Then of course we have the mains power supplies. Vary in price, vary in voltage output, vary in amp/current output, but Al do one thing and one thing well. They supply a continuous amount of power, volts and amps. Homework is needed here to work out your requirements and select the right mains supply for their needs. For an EZ-B running a few standard servos and a couple of sensors, an 20 amp supply is recommended. Running many Heavy Duty servos, you may want to look at using something like a 30 or 50 amp supply.

So to answer the original question of why the servo was not moving, it's the amps my friend, or rather lack of them. A 7.4v LiPo or NiMH battery will have the servo working. But as you have a robot that is static and has more servos, sensor ect, then a bench power supply of at a minimum of 20 amps is probably the solution for you, although I would suggest something around 40 to 50 amps depending on what your robot has.

Hope that helps you out buddy and to anyone else with similar problems. Power and power hungry devices can be a lot to get your head around (trust me, I went through all this too). Anyway, keep us informed of your progress and "holla" if you need more assistance.

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Steve, you cant supply too many amps. Think of current as water in a tank and the accessories as taps. Too much just doesn't get used. Too little and it doesn't give everything enough.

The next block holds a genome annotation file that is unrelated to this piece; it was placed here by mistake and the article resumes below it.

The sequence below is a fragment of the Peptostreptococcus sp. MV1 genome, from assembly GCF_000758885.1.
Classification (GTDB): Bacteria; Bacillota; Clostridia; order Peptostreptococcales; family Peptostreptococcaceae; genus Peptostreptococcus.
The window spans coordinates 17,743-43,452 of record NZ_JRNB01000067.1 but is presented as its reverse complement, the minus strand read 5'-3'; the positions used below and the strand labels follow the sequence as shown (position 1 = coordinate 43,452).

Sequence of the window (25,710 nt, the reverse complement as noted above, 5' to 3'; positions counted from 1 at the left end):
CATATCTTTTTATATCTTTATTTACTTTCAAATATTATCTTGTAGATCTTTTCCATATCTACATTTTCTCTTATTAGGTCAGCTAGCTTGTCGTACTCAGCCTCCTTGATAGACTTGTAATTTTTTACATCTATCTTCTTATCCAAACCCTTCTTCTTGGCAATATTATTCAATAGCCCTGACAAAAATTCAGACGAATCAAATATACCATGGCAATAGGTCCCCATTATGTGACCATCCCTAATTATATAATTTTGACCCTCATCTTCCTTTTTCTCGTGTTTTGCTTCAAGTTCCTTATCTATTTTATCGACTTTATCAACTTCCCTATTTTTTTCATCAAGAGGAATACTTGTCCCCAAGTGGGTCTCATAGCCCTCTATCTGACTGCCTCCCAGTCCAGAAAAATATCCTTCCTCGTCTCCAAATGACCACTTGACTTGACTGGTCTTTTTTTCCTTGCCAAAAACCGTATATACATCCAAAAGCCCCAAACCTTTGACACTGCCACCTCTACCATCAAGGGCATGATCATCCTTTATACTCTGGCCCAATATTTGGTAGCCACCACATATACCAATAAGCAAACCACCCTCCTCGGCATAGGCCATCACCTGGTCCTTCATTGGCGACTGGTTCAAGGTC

That's in very basic terms.

Consider this image. The circles are your "amps", the rectangle is your battery capacity and the channels coming off are your discharge rate.

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Now imagine there are devices connected to the channels which will take the amps away as they need them. The thinner channel has less amps to supply. If you have devices that take a lot of amps (more than are in the channel) it wont work and everything will fail.

The more amps the better. And there can't be too many as if there are they just don't get taken away.

Sorry for the crude explanation, I'm at work right now but when I get home I'll explain a little better if I find time.
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I thought that's what I said?


Suppling to many amps (within reason) won't cause any damage. The servo will only take what it needs.

Unless your referring to the "within reason" comment. I said that because if using very very high amperage and someone enounterd a short circuit, it can cause a lot of damage. (Post has been edited to reflect this).
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Yes thats the part I was referring to And thought Id expans on the explanation of current capacity and discharge rates.
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Cool, no worries. I only said that because the more amps being used, the bigger the spark if there is a short circuit.:)